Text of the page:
The conflicts are structured, as social conflicts always are, and it is crucial to understand how they have a historical genesis as well as how people try to overcome divisions that enable those in power to retain their grip. Ypi shows us a world before 1990 that is structured by lies and self-deception, those of her family included, and by the painful attempts to speak about oppression without actually naming it in front of the children, something that would put the whole family at risk.

Most painful are the revelations that come as 1990 unfolds; we learn that the family discussions about who has ‘graduated’ and who has been ‘expelled’ from this or that university, for example, are really about who has been arrested and imprisoned and who has been executed.

And then, with the arrival of full-blown economic “shock therapy,” comes “structural adjustment.” The mother becomes an activist in the Democratic Party, an opposition group that is closely tied to Western NGOs keen to fight “corruption,” while the father is reluctantly caught up in new managerial practices. He must fire workers at the company he has been hired to make efficient and does not want to; he points to them assembling outside the building and says, with anguish, that those people are being turned into objects; look out there, he says, there is “structural adjustment.”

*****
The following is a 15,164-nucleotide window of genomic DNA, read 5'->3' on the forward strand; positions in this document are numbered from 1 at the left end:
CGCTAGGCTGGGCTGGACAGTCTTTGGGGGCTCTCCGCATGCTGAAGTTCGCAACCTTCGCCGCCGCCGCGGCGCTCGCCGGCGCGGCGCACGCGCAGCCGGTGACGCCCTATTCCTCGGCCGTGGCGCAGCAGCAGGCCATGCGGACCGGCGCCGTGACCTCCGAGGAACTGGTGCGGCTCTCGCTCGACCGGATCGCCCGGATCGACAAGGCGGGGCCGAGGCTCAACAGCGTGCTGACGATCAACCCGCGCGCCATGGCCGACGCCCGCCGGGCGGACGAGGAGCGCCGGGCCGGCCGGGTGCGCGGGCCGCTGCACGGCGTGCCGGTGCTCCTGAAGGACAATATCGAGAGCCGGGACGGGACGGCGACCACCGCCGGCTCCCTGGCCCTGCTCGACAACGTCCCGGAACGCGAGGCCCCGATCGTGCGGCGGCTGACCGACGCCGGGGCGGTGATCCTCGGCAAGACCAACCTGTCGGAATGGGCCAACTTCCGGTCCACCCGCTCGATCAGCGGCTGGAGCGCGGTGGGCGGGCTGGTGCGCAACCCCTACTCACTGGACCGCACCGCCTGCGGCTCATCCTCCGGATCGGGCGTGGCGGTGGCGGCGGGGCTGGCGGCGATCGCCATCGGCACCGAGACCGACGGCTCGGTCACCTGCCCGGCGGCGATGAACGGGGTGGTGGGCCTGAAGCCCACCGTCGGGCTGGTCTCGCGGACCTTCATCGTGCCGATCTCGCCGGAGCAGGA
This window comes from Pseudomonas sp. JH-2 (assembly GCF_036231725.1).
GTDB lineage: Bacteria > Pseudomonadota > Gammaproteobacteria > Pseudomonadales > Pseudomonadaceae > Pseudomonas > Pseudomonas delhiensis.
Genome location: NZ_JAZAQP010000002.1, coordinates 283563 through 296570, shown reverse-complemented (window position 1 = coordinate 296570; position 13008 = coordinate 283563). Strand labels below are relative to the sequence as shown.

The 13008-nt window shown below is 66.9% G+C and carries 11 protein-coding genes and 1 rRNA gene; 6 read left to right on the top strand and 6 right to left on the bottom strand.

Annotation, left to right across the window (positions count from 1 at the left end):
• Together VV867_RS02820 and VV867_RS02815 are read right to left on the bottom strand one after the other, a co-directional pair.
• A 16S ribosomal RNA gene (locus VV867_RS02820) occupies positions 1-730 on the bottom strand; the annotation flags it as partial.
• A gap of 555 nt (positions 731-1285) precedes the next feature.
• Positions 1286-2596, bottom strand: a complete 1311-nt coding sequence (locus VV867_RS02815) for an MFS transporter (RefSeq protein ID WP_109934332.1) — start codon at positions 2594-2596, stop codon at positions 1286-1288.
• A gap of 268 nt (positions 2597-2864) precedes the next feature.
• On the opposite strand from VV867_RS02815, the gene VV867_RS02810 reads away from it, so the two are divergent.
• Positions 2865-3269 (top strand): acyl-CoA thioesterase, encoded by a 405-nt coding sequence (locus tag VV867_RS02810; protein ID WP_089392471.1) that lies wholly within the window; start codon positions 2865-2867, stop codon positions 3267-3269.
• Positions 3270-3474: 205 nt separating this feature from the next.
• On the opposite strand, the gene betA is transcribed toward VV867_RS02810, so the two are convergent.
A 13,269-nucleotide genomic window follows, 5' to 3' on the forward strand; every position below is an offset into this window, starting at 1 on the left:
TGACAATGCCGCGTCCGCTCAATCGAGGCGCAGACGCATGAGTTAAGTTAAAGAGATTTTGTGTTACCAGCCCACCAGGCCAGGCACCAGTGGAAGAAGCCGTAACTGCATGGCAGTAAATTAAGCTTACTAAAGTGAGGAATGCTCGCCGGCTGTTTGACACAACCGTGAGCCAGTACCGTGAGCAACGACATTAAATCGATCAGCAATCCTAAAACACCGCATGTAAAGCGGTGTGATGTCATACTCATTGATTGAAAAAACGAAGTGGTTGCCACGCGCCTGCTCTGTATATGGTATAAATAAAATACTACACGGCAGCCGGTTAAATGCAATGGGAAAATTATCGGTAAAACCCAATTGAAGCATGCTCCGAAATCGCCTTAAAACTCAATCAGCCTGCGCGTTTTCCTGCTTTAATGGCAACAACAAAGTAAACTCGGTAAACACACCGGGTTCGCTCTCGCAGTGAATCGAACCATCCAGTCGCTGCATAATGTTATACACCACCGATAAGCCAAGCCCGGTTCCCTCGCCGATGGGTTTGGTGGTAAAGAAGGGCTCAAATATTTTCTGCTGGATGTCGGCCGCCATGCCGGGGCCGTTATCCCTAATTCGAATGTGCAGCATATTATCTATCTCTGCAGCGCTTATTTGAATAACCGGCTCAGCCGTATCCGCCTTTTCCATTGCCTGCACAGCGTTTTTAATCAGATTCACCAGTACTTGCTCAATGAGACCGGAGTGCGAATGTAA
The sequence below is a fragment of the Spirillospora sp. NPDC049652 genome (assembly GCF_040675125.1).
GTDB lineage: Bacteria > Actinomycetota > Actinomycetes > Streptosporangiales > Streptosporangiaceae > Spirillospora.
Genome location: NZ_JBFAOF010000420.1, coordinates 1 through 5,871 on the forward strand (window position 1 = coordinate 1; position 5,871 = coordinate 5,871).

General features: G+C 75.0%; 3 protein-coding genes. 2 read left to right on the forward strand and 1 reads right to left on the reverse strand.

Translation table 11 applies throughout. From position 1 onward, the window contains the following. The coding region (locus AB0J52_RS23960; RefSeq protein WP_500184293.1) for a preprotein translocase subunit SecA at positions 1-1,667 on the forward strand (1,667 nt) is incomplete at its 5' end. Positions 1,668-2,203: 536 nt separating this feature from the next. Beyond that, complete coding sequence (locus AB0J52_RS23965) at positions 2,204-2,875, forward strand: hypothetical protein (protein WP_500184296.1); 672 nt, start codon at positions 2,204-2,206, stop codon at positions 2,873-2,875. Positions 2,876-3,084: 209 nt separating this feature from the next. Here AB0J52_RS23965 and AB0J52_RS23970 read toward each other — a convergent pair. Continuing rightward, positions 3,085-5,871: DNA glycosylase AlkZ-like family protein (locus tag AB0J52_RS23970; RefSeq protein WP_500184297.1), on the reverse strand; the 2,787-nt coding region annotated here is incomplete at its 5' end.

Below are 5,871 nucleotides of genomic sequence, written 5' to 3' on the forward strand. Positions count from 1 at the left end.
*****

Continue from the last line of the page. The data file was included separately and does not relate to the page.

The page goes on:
Those who were linked to the old regime before Enver Hoxha’s gang came to power are trapped in their “biography”, assumptions about who they are and where their loyalties lie that effectively operate as a form of divide and rule. There is division, but there is also, as Ypi shows, much solidarity that was destroyed, deliberately destroyed, after 1990 in order to allow capitalism to run rampant.

The “free” in the title is ironic and sarcastic. Some in the family embrace this freedom, and the language of socialist struggle is wiped away from their speech. Some engage in hopeless, nostalgic searches for freedom that existed before the regime was installed and end up disappointed. And some come to realise that freedom is something very different from how it is painted, either by Hoxha or by new false friends from the West.